But what I have just said is that this is not nearly enough relative to the objective of -- of having to see the occupation come to the end in the course of this coming year. I think it's eminently possible. There is no reason why we should not by now have begun to see evidence of the occupation beginning to be rolled back. We haven't yet seen such signs.
It's very important for this -- our effort, the one that we just referred to, to begin to be seen as state in the making. I think it's hugely important not only for us Palestinians, but also for Israelis as well.
AMANPOUR: And do you -- you know, a lot of Palestinians have said, well -- leadership has said, well, we're just going to declare our own unilateral state. Are you committed to that? Do you think that's useful?
FAYYAD: What we are committed to is statehood, not declaration of statehood. We're looking for a state. We did make a declaration of statehood going back to 1988. This time around, we're looking for real state on the ground.
AMANPOUR: And, Ms. Livni, during the elections, you did win more votes.
AMANPOUR: Is it time for you to try to go into a -- make another government, a coalition government?
LIVNI: No, this is -- the current Israeli coalition is the prime minister's -- Netanyahu's choice. He decided to build this coalition with what he called his natural partners. My views about the peace process and the need to achieve peace are -- are different from this coalition.
I offered Netanyahu in the past -- more than once -- to have a different coalition that can not only speak about the idea of two states for two peoples, but also translate it into peace treaty with the Palestinians. He decided to have this coalition, unfortunately.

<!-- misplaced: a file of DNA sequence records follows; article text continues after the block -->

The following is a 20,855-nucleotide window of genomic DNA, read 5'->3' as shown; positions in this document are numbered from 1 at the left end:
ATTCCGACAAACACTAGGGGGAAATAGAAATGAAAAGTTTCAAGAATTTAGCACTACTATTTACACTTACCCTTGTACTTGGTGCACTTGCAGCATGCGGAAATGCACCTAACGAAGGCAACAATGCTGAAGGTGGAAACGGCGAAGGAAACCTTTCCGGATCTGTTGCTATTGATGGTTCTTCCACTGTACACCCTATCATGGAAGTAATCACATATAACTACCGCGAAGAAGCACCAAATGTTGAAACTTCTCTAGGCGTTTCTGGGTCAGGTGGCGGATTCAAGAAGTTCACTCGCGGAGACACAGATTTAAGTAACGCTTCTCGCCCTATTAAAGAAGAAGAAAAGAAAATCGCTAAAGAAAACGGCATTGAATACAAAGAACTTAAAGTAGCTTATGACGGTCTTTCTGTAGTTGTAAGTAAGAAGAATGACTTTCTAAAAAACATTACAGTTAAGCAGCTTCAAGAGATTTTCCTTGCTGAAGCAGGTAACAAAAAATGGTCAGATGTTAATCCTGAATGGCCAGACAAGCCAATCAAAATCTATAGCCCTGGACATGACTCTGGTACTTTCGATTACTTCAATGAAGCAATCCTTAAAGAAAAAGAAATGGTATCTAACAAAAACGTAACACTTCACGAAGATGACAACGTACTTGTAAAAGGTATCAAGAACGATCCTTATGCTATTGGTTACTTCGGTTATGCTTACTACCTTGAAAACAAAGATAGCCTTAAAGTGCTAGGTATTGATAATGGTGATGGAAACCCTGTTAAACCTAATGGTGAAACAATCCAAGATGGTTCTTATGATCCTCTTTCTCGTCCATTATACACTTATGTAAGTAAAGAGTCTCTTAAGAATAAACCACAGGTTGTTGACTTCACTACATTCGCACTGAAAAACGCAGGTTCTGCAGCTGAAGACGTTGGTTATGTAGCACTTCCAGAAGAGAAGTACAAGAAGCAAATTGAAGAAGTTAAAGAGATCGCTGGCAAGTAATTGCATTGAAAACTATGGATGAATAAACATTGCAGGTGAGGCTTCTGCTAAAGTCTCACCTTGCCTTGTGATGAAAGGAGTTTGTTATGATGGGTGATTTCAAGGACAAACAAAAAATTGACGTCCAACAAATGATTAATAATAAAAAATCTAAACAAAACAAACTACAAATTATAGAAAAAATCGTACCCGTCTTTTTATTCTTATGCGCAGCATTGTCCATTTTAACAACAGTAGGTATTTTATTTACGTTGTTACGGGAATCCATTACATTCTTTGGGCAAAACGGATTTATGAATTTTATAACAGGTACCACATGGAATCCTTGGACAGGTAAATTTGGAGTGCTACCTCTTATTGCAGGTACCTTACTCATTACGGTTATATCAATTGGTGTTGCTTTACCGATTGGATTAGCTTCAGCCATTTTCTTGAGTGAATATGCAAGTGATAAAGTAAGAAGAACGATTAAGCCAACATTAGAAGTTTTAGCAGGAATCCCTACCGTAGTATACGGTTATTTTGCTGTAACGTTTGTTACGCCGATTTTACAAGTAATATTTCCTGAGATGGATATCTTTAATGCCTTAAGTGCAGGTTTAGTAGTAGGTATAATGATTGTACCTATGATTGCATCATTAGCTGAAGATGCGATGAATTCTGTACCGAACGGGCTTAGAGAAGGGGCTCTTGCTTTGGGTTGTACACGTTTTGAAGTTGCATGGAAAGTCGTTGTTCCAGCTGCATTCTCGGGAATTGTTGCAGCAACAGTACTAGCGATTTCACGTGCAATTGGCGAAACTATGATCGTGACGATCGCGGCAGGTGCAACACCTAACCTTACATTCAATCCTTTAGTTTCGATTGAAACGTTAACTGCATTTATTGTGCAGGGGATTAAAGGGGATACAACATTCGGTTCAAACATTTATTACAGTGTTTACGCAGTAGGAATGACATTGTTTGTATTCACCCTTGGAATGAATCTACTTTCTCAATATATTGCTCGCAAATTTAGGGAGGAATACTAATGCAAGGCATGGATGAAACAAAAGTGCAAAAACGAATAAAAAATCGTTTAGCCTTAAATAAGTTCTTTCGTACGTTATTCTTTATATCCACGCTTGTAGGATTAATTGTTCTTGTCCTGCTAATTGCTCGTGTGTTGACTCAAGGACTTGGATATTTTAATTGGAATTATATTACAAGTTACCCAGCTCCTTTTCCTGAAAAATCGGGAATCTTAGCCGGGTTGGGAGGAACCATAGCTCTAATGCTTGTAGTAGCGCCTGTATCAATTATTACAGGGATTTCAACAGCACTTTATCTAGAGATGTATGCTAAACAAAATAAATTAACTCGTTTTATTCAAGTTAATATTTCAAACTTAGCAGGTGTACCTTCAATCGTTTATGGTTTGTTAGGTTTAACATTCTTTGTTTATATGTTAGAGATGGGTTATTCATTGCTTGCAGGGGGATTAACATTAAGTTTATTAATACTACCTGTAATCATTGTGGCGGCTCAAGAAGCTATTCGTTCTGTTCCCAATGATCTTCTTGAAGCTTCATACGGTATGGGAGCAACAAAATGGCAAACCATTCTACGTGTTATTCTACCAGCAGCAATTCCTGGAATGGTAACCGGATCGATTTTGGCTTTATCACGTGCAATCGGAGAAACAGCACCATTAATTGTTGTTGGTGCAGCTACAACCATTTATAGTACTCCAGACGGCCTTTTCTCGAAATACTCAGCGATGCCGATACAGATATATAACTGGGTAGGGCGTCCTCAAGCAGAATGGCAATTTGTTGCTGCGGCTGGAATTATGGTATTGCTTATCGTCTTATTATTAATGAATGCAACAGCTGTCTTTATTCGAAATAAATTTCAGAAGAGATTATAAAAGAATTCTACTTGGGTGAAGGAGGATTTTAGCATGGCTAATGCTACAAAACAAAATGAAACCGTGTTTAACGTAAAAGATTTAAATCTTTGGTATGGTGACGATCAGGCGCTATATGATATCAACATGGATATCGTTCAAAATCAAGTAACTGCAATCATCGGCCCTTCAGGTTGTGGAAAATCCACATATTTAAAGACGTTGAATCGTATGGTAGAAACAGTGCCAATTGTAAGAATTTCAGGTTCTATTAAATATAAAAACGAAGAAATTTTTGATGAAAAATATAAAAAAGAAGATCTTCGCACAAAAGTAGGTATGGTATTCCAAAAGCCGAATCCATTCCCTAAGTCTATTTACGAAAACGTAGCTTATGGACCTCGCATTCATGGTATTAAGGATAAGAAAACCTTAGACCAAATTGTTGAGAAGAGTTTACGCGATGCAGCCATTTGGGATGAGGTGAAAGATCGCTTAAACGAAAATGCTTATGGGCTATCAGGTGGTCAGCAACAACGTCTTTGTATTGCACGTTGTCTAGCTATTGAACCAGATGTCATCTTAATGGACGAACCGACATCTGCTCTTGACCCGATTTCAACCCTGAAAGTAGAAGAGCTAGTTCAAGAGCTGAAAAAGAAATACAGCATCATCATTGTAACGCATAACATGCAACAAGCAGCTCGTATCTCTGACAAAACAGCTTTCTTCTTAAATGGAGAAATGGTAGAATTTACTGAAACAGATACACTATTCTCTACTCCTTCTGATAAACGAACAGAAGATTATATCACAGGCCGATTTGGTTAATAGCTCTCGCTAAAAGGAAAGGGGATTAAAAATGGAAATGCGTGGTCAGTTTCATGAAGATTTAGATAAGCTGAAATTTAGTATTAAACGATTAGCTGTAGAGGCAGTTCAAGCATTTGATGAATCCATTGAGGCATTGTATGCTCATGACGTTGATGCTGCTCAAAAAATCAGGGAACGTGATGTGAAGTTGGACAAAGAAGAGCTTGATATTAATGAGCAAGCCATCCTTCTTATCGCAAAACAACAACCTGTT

Because part of my frustration today is that we are sitting together, and two years ago, it was not -- excuse me, it was not news, it was not big deal. I mean, we met, Israelis and Palestinians, on a daily basis in the negotiations room, helping each other to solve problems on the ground.
So I truly hope that there is a better understanding today in Israel by the public and also leaders and politician that peace treaty is our own interest. It's not a favor to the United States, and not even to the Palestinians.
AMANPOUR: On that note -- I wish we had more time -- thank you both, Prime Minister Fayyad...
FAYYAD: Thank you.
AMANPOUR: ... Tzipi Livni. Thank you so much for joining us.
And coming up next, the tax cut debate on our roundtable, with George Will, Nobel Prize-winning economist Paul Krugman, Cokie Roberts, and political strategist Matthew Dowd.
And later, an exclusive interview with former British Prime Minister Gordon Brown. As one of the first political leaders to bail out banks, he has a unique perspective on the current financial crisis.
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OBAMA: I've been keeping the first lady waiting for about half an hour, so I'm going to take off. But...
B. CLINTON: I don't want to make her mad. Please go.
OBAMA: You're in good hands, and -- and Gibbs will call last question.
B. CLINTON: Well, I had quite a good time governing. I -- I am happy to be here, I suppose, when the bullets that are fired are unlikely to hit me, unless if they're just ricocheting.
There's never a perfect bipartisan bill in the eyes of a partisan.